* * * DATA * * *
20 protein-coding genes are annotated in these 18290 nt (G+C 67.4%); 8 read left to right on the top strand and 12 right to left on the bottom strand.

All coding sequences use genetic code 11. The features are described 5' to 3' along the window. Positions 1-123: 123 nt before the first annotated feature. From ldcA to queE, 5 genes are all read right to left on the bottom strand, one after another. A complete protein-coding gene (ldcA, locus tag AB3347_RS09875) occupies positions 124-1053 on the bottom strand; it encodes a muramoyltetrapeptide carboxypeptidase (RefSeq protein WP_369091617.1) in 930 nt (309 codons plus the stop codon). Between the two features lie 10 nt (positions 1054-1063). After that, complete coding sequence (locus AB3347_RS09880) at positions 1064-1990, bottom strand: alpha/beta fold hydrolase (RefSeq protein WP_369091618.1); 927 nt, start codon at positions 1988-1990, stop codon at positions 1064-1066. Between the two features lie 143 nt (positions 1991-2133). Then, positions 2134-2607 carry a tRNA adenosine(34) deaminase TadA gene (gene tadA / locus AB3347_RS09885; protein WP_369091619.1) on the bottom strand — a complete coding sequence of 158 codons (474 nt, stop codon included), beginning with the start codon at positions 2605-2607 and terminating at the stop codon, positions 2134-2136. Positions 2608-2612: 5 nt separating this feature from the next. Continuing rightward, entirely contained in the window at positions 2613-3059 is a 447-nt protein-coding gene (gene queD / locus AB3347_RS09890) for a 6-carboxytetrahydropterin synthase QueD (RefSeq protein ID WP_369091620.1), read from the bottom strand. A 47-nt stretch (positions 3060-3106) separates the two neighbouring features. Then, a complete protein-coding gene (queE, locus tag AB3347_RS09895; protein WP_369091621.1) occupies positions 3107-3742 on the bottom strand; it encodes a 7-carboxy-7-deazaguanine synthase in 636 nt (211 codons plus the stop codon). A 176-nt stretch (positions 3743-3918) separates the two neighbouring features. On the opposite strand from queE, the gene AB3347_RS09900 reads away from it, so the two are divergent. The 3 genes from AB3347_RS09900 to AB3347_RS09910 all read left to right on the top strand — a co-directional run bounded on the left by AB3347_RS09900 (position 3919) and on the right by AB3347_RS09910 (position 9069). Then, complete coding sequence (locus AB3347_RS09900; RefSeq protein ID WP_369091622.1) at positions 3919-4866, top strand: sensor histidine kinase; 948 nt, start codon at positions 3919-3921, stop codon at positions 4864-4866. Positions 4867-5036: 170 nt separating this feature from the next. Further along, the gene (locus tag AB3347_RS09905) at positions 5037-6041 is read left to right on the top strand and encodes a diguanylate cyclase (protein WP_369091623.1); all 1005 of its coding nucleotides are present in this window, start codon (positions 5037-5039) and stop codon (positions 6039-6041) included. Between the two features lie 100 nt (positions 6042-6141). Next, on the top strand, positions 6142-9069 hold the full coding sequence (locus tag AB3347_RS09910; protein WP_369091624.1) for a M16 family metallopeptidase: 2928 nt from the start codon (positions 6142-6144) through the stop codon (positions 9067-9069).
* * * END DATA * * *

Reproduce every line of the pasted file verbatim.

20 protein-coding genes are annotated in these 18290 nt (G+C 67.4%); 8 read left to right on the top strand and 12 right to left on the bottom strand.

All coding sequences use genetic code 11. The features are described 5' to 3' along the window. Positions 1-123: 123 nt before the first annotated feature. From ldcA to queE, 5 genes are all read right to left on the bottom strand, one after another. A complete protein-coding gene (ldcA, locus tag AB3347_RS09875) occupies positions 124-1053 on the bottom strand; it encodes a muramoyltetrapeptide carboxypeptidase (RefSeq protein WP_369091617.1) in 930 nt (309 codons plus the stop codon). Between the two features lie 10 nt (positions 1054-1063). After that, complete coding sequence (locus AB3347_RS09880) at positions 1064-1990, bottom strand: alpha/beta fold hydrolase (RefSeq protein WP_369091618.1); 927 nt, start codon at positions 1988-1990, stop codon at positions 1064-1066. Between the two features lie 143 nt (positions 1991-2133). Then, positions 2134-2607 carry a tRNA adenosine(34) deaminase TadA gene (gene tadA / locus AB3347_RS09885; protein WP_369091619.1) on the bottom strand — a complete coding sequence of 158 codons (474 nt, stop codon included), beginning with the start codon at positions 2605-2607 and terminating at the stop codon, positions 2134-2136. Positions 2608-2612: 5 nt separating this feature from the next. Continuing rightward, entirely contained in the window at positions 2613-3059 is a 447-nt protein-coding gene (gene queD / locus AB3347_RS09890) for a 6-carboxytetrahydropterin synthase QueD (RefSeq protein ID WP_369091620.1), read from the bottom strand. A 47-nt stretch (positions 3060-3106) separates the two neighbouring features. Then, a complete protein-coding gene (queE, locus tag AB3347_RS09895; protein WP_369091621.1) occupies positions 3107-3742 on the bottom strand; it encodes a 7-carboxy-7-deazaguanine synthase in 636 nt (211 codons plus the stop codon). A 176-nt stretch (positions 3743-3918) separates the two neighbouring features. On the opposite strand from queE, the gene AB3347_RS09900 reads away from it, so the two are divergent. The 3 genes from AB3347_RS09900 to AB3347_RS09910 all read left to right on the top strand — a co-directional run bounded on the left by AB3347_RS09900 (position 3919) and on the right by AB3347_RS09910 (position 9069). Then, complete coding sequence (locus AB3347_RS09900; RefSeq protein ID WP_369091622.1) at positions 3919-4866, top strand: sensor histidine kinase; 948 nt, start codon at positions 3919-3921, stop codon at positions 4864-4866. Positions 4867-5036: 170 nt separating this feature from the next. Further along, the gene (locus tag AB3347_RS09905) at positions 5037-6041 is read left to right on the top strand and encodes a diguanylate cyclase (protein WP_369091623.1); all 1005 of its coding nucleotides are present in this window, start codon (positions 5037-5039) and stop codon (positions 6039-6041) included. Between the two features lie 100 nt (positions 6042-6141). Next, on the top strand, positions 6142-9069 hold the full coding sequence (locus tag AB3347_RS09910; protein WP_369091624.1) for a M16 family metallopeptidase: 2928 nt from the start codon (positions 6142-6144) through the stop codon (positions 9067-9069).